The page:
Concluding Department of Labor Investigations
An investigation may conclude through the issuance of a closing letter, successful voluntary compliance, or referral for litigation. Working cooperatively and cautiously with the DOL investigator from the outset to respond to requests for information and documents is the best approach.
If plan fiduciaries have corrected the violation or are in the process of doing so, the DOL may determine it appropriate to issue a “no action” letter, which describes the findings of violation, indicates the corrective measures, and concludes the investigation without dedicating further resources. A no action letter advises plan fiduciaries that the DOL has concluded its investigation and is taking no further action, limits the application of the letter to the specific issues reviewed during the investigation, and states that findings and the absence of findings do not bind the DOL in a subsequent investigation (EBSA Enforcement Manual, Voluntary Compliance Guidelines).
Plan fiduciaries may correct late participant contribution deposits and deposit lost earnings; however, they need to file a Form 5330 in order to notify the IRS that a prohibited transaction has occurred and pay an excise tax [IRC section 4975(a)-(b)].
If violations are found and correction is needed, the DOL may issue a voluntary compliance letter describing the facts, notifying plan fiduciaries of its findings of ERISA violations, and requesting that plan fiduciaries take voluntary corrective action. Issues involving benefit disputes, bonding, reporting, and disclosure are suitable for voluntary compliance.
Practical Consequences of Noncompliance
Plan sponsors may need to disclose the existence of a DOL investigation or noncompliance to their lenders in accordance with credit agreement covenants. An employer’s failure to administer a plan in accordance with its terms is a fiduciary breach. Plan sponsors cannot rely on the plan’s opinion letter unless they follow the terms of the plan document in actual operation.
If voluntary compliance with the DOL is successful, the parties generally enter into a written settlement agreement. Such an agreement may be the subject of a press release issued by the DOL’s Office of Public Affairs (EBSA Enforcement Manual, Release of Information). Accordingly, employers need to manage their 401(k) plans pursuant to a disciplined process that is grounded in fiduciary principles to protect their business reputation.
Practical Consequences of Compliance
A recent study found a strong correlation between 401(k) plan performance and corporate financial performance. Employees benefit from well-designed and well-managed 401(k) plans, and the same employees directly affect corporate profitability [Where 401(k) Design and Corporate Profitability Cross Paths, T. Rowe Price Investment Services, Inc., 2018, https://trowe.com/2EG4tos].
Many plan sponsors and their advisors benchmark plans against self-serving, published industry averages. Plan sponsors and their advisors should benchmark their plans against service and fee quotes obtained in the marketplace, taking into account their plan’s superior profile, because the DOL contemplates marketplace benchmarks, and because excellent 401(k) plans are valued more by employees than average 401(k) plans (Holly Verdeyen, “7 Attributes of an Excellent DC Plan, Russell Investments Research,” Oct. 15, 2018, http://bit.ly/2SWexwu).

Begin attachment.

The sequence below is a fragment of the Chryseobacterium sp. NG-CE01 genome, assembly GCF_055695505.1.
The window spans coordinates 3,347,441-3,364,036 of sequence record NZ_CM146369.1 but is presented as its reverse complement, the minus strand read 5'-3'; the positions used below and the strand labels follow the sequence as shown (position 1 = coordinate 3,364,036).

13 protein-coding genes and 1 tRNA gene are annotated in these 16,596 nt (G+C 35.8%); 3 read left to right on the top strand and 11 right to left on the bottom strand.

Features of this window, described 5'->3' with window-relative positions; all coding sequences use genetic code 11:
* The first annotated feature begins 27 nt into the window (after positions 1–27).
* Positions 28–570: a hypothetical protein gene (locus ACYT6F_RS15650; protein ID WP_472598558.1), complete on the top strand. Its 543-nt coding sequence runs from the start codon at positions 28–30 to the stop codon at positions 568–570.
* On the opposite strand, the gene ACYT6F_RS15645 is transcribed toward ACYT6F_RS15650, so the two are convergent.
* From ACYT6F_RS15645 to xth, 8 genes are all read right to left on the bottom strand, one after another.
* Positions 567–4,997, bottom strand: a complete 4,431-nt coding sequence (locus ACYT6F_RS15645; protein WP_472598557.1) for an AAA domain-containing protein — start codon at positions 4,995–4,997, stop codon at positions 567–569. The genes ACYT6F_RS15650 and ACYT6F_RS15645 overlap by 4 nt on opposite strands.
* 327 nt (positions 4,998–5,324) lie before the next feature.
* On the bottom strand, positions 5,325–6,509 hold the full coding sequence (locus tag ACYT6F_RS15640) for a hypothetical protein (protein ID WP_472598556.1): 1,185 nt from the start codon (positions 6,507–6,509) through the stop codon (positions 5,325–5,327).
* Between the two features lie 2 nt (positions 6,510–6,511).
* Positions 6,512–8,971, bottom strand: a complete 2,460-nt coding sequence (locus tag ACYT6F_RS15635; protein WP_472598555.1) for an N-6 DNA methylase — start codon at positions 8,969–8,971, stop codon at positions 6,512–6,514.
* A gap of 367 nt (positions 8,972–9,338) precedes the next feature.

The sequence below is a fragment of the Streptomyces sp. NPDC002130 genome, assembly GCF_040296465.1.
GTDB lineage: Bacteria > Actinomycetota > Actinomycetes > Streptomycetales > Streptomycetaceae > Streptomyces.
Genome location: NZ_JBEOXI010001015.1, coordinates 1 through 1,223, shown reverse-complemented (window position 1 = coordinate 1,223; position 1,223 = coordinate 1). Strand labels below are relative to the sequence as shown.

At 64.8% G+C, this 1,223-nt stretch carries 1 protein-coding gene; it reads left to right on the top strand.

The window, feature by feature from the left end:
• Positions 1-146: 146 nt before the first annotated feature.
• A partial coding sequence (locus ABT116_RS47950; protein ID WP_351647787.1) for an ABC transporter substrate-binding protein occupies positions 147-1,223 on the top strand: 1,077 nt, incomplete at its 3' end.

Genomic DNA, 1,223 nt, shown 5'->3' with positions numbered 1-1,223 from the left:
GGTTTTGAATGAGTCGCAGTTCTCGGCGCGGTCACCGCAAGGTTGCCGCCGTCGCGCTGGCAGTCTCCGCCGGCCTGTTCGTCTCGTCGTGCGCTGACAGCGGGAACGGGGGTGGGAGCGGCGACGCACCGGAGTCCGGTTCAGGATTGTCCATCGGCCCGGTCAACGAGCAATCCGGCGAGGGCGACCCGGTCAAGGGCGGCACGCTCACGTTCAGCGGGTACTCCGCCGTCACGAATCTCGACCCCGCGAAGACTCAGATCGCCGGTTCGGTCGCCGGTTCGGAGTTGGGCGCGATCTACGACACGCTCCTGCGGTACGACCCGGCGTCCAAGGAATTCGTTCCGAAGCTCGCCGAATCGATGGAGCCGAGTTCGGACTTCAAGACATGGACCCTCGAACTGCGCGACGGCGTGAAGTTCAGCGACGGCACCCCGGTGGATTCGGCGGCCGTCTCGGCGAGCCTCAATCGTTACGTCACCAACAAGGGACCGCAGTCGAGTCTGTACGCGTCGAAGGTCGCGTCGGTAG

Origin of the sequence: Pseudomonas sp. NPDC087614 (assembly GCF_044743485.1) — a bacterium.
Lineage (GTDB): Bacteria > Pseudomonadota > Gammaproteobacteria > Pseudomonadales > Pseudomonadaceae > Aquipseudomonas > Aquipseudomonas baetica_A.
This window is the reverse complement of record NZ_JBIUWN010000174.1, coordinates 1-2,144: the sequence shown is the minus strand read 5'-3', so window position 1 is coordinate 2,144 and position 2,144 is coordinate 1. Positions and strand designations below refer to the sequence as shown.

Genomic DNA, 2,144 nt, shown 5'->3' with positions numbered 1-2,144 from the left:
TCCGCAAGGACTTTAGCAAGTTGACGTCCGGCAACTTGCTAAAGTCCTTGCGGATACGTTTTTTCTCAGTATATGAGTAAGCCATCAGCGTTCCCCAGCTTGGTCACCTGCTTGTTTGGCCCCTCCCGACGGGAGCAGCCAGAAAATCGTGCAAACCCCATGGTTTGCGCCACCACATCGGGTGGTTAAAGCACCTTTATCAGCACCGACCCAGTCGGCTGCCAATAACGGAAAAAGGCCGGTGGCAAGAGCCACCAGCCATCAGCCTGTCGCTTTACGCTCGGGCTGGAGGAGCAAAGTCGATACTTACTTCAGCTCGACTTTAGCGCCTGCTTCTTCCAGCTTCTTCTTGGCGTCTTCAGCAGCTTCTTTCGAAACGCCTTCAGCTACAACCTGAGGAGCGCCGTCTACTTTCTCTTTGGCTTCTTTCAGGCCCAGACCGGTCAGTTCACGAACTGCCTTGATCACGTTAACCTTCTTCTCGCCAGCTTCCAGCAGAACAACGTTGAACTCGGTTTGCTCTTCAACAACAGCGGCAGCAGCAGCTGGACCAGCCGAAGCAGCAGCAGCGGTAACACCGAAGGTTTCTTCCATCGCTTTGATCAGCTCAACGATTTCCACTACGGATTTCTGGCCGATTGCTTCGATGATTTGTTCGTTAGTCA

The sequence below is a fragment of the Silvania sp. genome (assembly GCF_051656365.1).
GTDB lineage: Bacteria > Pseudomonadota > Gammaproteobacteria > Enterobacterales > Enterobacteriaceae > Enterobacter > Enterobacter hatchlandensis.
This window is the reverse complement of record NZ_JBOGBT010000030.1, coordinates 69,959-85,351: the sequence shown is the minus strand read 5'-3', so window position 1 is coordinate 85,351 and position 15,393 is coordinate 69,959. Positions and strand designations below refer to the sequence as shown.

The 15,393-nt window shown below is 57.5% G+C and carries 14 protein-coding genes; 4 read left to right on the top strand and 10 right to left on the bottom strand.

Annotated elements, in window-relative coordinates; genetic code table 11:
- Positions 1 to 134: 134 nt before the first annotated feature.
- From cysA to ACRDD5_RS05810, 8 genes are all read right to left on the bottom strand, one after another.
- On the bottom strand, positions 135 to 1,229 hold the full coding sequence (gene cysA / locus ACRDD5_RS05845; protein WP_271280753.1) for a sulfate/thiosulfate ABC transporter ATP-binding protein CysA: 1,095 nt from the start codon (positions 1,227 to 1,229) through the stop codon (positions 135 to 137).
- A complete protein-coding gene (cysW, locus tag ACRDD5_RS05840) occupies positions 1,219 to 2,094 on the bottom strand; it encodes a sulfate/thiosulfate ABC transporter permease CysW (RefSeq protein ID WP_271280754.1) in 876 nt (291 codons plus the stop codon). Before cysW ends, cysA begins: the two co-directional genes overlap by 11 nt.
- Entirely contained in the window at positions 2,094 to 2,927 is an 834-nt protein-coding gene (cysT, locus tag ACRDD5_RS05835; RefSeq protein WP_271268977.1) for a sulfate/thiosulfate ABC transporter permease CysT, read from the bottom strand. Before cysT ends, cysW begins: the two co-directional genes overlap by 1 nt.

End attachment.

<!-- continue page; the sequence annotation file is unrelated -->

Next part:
A well-structured plan governance process substantially increases the likelihood that a 401(k) plan will be successful. Employers who value operational excellence understand the need to monitor plan expenses, fund performance, and fiduciary compliance, and consequently sponsor successful and compliant 401(k) plans. In measuring the success of a 401(k) plan, investment performance, cost effectiveness, and avoidance of fiduciary issues ranked high (Callan Institute Survey).
Given the critical role that corporate culture plays in driving a company’s performance and reputation, it is not surprising that boards today are reassessing their approach to oversight of culture. Boards have determined that culture and compliance belong on committee agendas (Board Oversight of Corporate Culture, KPMG Board Leadership Center, 2018, http://bit.ly/2SZDBmg). Employers have shifted from a financial management role to a fiduciary oversight role. That oversight has become paramount for plan sponsors as their fiduciary responsibility continues to evolve with changing regulations (Defined Contribution Benchmarking Survey, Deloitte, 2017, http://bit.ly/2EJ9dto).
Plan Governance: An Actionable Strategy
The DOL’s increased enforcement efforts and the likelihood that 401(k) plan litigation will continue make it clear that plan fiduciaries must manage plan governance effectively or retain a capable fiduciary to do so. Outside fiduciaries assist plan fiduciaries with the search, selection, and monitoring of funds and expenses in a manner designed to ensure compliance with ERISA’s stringent fiduciary standards. Employers need to reduce the risk of regulatory, legal, audit and investment challenges inherent in sponsoring a 401(k) plan, signing a Form 5500, and making a fiduciary decision. Parties charged with plan governance should establish a well-structured process pursuant to which retirement plan committees make informed decisions, receive recurring reports from their advisors, consistently apply investment policy statement criteria, adhere to plan terms, and maintain committee meeting minutes.